• Reduce excessive inventory and overstocks – Minimize stock with just-in-time inventory and automated restocking. Reduce carrying costs. Eliminate stock-outs.
  • Assure product quality – Remove expired products from circulation. Ease new product introduction by locating and replacing obsolete items.
  • Protect brand integrity – Immediately enact product recalls to limit damage to customer and brand.
  • Instill accountability – Know who, what, when and where about assets and inventory.
  • Right-time / Right-product – Locate medical equipment quickly in highly populated or trafficked regions or where time-sensitivity is of the utmost concern such as Operating Rooms and ERs.

Inventory management is best exemplified through consigned inventory in a smart-cabinet. Take, for instance, an orthopedic implant manufacturer who has arranged to sell their implants on consignment at a hospital. Because they only get paid when the product is used and reported, they experience a significant lag between usage and revenue and high carrying costs. Compound this with lost revenue due to misplaced product and high stocking costs associated with manual inventory checking, and it is no surprise that most large distributors and manufacturers are looking for a way to obtain automated, real-time inventory & order placement.

Such a company would obtain a customized, secure cabinet embedded with an RFID reader responsible for storing and cataloging the implants. In addition to tracking what implants were used, the reader would also verify and record the identity of any individual accessing the unit. With an internet backhaul to the manufacturer’s order and fulfillment system, the hospital is assured they will have the right product at the right time, while the manufacturer can bill immediately upon product retrieval. This scenario also works for Hospitals who own their own inventory such as surgical supplies and other consumables.

Consigner Inventory with Embedded RFID

Figure 0‑1: Consigned Inventory with Embedded RFID

Inventory Management Example: Medical Supplier Consigned Inventory

In cases such as surgical implants where doctors use highly specialized products, hospitals often chose to carry their supplies on consignment – that is, the manufacturing company is responsible for housing the products on hospital premises until they are used by the staff. This is also known as Vendor Managed Inventory.

Smaller hospitals will source their medical devices for a specific function from a single vendor or through a distributor. However, when they grow to a point where they have negotiating leverage with the vendors, they will typically try to shift the purchasing arrangement from a ‘stocking’ system to a ‘consigned inventory’ system. Although the hospital will typically have to pay higher list prices, they still benefit as they are no longer susceptible to inventory expiration or obsolescence. In short, vendors have to provide consigned inventory arrangements in order to stay competitive. Although consignment arrangements are made across all medical product categories, implantables (orthopedic, cardiology, and vascular implantables, specifically) tend to be under consignment more often.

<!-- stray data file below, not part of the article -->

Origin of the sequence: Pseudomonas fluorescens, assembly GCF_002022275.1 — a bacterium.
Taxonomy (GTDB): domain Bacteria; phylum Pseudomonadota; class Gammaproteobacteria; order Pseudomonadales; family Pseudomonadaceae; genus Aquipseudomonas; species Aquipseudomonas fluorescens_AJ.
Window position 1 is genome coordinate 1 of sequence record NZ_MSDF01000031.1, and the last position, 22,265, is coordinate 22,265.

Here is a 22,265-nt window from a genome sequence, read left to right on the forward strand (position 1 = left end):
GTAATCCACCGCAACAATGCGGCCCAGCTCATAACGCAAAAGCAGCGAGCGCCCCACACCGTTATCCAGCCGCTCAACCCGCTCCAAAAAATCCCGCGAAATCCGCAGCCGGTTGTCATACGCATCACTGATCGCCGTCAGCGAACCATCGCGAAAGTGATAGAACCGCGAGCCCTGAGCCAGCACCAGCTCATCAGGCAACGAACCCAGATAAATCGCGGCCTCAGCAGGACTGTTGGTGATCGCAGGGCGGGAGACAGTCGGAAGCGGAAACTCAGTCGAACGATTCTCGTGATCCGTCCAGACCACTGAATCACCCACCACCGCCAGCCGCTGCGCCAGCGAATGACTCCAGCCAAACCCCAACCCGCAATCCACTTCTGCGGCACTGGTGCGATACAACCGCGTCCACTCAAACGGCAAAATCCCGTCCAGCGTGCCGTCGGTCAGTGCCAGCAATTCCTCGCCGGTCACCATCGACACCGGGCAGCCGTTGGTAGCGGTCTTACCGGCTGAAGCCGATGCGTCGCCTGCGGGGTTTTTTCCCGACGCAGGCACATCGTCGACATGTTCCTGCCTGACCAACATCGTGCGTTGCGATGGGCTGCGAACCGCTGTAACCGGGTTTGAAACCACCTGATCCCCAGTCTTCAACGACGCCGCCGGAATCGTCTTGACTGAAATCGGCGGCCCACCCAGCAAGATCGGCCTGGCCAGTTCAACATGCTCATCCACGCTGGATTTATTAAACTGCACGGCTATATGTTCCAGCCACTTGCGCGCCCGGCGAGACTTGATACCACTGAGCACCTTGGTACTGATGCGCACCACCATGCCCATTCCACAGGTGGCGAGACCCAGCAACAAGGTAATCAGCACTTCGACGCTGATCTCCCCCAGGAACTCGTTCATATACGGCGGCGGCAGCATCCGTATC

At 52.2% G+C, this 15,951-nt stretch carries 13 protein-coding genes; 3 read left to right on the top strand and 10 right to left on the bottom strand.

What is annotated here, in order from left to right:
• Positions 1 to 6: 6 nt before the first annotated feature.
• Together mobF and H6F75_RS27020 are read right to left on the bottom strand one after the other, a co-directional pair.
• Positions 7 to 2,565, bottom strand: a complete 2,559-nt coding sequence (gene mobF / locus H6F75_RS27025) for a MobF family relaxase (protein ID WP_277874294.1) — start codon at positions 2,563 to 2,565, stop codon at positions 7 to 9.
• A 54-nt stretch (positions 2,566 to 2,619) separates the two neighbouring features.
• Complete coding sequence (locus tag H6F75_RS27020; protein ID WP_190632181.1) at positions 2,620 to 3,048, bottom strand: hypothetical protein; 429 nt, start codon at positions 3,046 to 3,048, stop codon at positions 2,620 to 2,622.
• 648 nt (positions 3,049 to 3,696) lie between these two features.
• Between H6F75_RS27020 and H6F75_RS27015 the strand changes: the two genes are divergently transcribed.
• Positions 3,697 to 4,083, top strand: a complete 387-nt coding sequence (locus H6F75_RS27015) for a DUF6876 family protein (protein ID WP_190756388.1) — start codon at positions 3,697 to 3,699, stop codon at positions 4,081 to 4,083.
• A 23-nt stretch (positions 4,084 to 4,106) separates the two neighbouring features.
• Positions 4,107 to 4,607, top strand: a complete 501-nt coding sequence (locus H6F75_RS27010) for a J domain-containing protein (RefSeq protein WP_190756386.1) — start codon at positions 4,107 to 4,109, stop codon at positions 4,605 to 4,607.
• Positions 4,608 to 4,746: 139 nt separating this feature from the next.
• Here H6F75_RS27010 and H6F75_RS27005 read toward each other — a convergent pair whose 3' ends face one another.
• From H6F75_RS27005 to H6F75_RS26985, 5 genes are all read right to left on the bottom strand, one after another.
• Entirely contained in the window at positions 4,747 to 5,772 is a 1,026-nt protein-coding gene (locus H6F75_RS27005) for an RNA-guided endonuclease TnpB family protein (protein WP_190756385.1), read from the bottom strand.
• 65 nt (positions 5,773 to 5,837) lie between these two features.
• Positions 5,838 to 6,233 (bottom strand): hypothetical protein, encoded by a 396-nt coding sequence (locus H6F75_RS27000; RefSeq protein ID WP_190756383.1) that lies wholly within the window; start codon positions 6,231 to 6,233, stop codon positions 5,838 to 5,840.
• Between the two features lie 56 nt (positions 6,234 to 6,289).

Current Consignment Management Practices:

The tracking and management of consigned inventory is largely archaic. While some manufacturers and distributors have taken steps to provide automated controls over the inventory, in many situations a sales rep maintains stock with the use of a spreadsheet. In most instances the sales rep is limited to the frequency that they can stock/check the consigned inventory to once a month or longer.

Vendor Concerns with Consignment: Hospital Concerns with Consignment:
Excessive Inventory/Overstock

New Product Introductions

Timeliness of Consumption Data

Obsolete Products

Carrying Cost


Accountability/Access Control

Lost/Stolen Inventory

Just-in-time Inventory

How Embedded RFID Can Help

With embedded RFID, manufacturers and hospitals alike are able to streamline the management of consigned and stocked inventory. Much of the press has focused on Hospitals retrofitting their stocked inventory and back-office with RFID-enabled shelves capable of tracking cases and pallets while overlooking the value RFID brings to the manufacturers themselves. By embedding RFID into custom-built cabinets stocked with supplies and placed within hospitals, manufacturers now have a consignment inventory management option that offers: